“The uprising was engineered by white supremacists who unseated a government that had been elected by an alliance that included black citizens and white progressives. Scores of black citizens were killed during the uprising . . . and prominent blacks and whites were banished from the city under threat of death. White supremacists eventually hijacked the state government, stripped black citizens of the right to vote and brought black political participation to a close.”7

In short, scenes of men with Confederate flags parading through the defiled Capitol building last week—though unprecedented—should not be seen as merely an aberration in our history. But is this sort of event really representative of “who we are,” to use Mr. Biden’s phrase? The answer is complex. In my view, the tensions and animosities that led to the American Civil War have never been fully resolved and continue to surface to this day. Journalist Edward Ball, author of Slaves in the Family, has rightly noted that,

“We cannot come to terms with the Civil War because it presents us with an unacceptable kind of self-knowledge. We think, as Americans, that we possess a heroic past, and we like to think of our history as one of progress and the spread of freedom, even transcendence. But the Civil War tells us that we possess a tragic history instead, over which we must continually paste a mask of hope.”8

Indeed, we might redefine “denial” in the terms Ball uses: the defense mechanism whereby we bury “an unacceptable kind of self-knowledge.” In this broader sense, denial grades into its kindred defense mechanism, repression.

And yet, “who we are”—as a country and a people—is not fixed in the stars or written in stone. If the American experience has taught us anything, it is that we can address and correct our past mistakes; otherwise, there would be no 13th Amendment or Civil Rights Act. The process of change is often slow and painful--and, as the unconscionable attack on the Capitol has demonstrated, sometimes violent. Yet in the end, I count myself a believer in Martin Luther King’s teaching: “The arc of the moral universe is long, but it bends toward justice.”9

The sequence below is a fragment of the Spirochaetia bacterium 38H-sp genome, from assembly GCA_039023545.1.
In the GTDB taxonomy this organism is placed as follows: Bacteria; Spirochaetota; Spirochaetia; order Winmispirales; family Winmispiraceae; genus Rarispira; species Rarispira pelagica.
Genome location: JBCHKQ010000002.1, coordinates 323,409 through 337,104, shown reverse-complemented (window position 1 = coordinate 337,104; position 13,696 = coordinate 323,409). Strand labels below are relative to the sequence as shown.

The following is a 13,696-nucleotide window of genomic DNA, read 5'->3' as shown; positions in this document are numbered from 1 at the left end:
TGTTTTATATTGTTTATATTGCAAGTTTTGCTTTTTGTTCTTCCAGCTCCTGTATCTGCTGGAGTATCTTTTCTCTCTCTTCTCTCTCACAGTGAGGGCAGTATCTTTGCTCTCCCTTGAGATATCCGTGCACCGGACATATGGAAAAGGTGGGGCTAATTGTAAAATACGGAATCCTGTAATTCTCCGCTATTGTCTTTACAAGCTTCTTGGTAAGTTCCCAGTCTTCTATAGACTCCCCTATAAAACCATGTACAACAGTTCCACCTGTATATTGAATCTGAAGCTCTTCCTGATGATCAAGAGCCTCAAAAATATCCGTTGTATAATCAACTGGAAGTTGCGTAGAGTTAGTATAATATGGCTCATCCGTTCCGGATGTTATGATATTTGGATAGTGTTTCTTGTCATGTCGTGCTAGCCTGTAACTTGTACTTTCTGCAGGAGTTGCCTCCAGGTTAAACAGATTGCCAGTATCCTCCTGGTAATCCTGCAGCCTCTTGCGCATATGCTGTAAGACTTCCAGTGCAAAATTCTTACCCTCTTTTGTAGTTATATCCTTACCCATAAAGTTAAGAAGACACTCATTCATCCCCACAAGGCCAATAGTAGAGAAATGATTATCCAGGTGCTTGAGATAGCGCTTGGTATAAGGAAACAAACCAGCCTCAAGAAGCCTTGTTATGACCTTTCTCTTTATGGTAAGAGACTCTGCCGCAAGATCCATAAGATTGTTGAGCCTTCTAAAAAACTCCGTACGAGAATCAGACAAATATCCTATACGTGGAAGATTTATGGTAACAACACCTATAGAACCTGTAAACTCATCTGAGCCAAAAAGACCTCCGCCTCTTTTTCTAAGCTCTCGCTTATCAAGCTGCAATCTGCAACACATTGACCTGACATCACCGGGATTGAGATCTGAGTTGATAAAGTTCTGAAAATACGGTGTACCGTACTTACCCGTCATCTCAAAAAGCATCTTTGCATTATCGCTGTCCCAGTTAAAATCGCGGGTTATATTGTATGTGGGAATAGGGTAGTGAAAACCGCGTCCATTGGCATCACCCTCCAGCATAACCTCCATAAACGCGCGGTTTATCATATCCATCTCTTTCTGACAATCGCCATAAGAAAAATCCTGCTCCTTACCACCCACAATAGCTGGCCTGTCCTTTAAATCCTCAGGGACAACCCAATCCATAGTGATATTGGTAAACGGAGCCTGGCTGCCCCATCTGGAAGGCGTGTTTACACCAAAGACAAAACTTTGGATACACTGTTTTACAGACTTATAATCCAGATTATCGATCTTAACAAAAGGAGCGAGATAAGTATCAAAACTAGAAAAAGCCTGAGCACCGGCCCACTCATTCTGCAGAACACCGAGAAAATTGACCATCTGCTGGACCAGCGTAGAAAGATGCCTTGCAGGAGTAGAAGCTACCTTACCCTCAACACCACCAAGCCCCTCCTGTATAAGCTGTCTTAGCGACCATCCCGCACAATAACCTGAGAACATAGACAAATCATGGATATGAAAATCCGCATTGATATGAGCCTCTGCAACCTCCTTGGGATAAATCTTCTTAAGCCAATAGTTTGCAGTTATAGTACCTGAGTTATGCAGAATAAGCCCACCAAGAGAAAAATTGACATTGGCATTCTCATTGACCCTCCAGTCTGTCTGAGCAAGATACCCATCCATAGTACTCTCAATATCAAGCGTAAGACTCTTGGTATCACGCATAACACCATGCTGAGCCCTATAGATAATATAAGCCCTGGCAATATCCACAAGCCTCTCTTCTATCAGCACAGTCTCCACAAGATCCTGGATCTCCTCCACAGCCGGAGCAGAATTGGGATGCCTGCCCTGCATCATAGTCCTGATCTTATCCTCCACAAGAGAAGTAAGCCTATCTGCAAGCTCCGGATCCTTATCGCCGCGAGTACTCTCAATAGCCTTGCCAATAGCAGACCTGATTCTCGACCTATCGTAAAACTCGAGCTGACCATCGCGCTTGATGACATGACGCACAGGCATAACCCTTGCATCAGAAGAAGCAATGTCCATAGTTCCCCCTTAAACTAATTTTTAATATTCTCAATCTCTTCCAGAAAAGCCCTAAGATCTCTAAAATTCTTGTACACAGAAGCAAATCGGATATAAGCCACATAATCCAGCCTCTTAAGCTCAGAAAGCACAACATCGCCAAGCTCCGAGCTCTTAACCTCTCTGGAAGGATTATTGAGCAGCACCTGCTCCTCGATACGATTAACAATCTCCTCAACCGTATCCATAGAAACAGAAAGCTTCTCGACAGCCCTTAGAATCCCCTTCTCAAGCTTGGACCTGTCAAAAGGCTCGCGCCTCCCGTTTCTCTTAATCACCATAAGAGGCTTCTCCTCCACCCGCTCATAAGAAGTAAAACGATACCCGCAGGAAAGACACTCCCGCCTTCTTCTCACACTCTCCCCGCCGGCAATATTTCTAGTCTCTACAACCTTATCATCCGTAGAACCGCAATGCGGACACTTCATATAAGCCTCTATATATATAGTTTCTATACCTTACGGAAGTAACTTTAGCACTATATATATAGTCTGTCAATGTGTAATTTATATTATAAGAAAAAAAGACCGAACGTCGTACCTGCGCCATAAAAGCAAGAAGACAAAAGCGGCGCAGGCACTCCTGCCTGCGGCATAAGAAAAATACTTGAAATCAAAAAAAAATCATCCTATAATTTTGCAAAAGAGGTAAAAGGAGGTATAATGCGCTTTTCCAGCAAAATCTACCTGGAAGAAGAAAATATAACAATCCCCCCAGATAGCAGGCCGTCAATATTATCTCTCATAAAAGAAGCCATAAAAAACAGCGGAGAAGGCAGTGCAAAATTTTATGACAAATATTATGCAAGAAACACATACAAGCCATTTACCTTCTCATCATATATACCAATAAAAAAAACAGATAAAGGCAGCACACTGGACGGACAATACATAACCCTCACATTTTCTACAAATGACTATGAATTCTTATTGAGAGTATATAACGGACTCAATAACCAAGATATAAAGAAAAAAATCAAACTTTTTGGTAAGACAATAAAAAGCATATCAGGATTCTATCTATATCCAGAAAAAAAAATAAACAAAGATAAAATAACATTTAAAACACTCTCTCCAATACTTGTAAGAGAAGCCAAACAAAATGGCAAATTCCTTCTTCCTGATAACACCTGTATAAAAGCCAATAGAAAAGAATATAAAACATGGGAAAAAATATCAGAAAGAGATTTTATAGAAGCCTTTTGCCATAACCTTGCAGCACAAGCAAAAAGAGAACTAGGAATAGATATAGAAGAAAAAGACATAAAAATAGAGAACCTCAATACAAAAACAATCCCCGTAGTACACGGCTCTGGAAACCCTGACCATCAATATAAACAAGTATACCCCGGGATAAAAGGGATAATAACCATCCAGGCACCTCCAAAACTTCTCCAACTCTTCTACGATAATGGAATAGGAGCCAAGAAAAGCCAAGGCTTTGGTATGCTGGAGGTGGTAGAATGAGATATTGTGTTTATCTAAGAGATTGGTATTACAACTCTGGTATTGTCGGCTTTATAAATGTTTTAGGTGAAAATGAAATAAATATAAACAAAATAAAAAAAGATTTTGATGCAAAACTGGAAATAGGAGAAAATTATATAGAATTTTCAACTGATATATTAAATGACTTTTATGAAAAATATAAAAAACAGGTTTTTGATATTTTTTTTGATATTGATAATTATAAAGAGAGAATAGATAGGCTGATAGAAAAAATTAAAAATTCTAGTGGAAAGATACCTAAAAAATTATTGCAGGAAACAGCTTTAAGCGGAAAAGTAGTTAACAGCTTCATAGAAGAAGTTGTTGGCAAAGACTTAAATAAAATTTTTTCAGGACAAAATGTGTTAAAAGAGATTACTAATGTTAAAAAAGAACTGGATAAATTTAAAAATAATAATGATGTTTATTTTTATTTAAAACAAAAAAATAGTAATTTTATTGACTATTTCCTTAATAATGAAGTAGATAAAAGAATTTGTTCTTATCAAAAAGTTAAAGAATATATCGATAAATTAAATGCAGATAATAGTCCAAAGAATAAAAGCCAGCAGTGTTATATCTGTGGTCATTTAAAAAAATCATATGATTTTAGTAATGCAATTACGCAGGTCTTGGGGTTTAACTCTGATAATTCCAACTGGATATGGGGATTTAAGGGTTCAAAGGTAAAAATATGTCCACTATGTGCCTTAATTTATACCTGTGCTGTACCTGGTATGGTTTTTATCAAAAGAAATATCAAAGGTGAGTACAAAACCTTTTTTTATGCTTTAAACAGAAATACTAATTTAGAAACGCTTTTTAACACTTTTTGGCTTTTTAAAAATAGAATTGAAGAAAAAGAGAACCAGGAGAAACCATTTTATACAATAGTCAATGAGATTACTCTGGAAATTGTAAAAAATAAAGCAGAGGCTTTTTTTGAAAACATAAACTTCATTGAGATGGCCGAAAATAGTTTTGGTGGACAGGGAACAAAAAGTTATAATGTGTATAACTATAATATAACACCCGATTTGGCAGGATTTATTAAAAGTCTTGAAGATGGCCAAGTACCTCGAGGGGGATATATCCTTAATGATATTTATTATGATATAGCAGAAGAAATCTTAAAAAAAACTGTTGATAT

Dr Pies is professor emeritus of psychiatry and lecturer on bioethics and humanities, SUNY Upstate Medical University; clinical professor of psychiatry, Tufts University School of Medicine; and editor in chief emeritus of Psychiatric TimesTM (2007-2010).

Have something to say? Share comments with your colleagues by emailing Comments may be shared online pending review and editing for style. The views expressed in this article are those of the author and do not necessarily reflect the opinions of Psychiatric TimesTM.


1. WATCH: President-elect Joe Biden delivers remarks on situation in DC. WSLS 10. Accessed January 12, 2020.

2. Freud A. The Ego and the Mechanisms of Defense. New York: International Universities Press; 1946.

3. Costa RM. Denial (Defense Mechanism). In: Zeigler-Hill V, Shackelford T, eds. Encyclopedia of Personality and Individual Differences. Cham, Switzerland: Springer; 2017.

4. Newhouse A. Far-right activists on social media telegraphed violence weeks in advance of the attack on the US Capitol. The Conversation. January 8, 2021. Accessed January 12, 2020.

5. Prose F. Anyone shocked by the US Capitol attack has ignored an awful lot of warning signs. Guardian. Accessed January 12, 2021.

6. Smith SM. US Capitol protesters, egged on by Trump, are part of a long history of white supremacists hearing politicians’ words as encouragement. The Conversation. January 7, 2021.Accessed January 12, 2021.

7. Staples B. When Democracy Died in Wilmington, NC. New York Times. January 8, 2006. Accessed January 12, 2021.

8 Ball E. An American Tragedy. The Opinionator. New York Times. April 11, 2011. Accessed January 12, 2021.

9. Dr Martin Luther King Jr. “Remaining Awake Through a Great Revolution.” Speech given at the National Cathedral, March 31, 1968.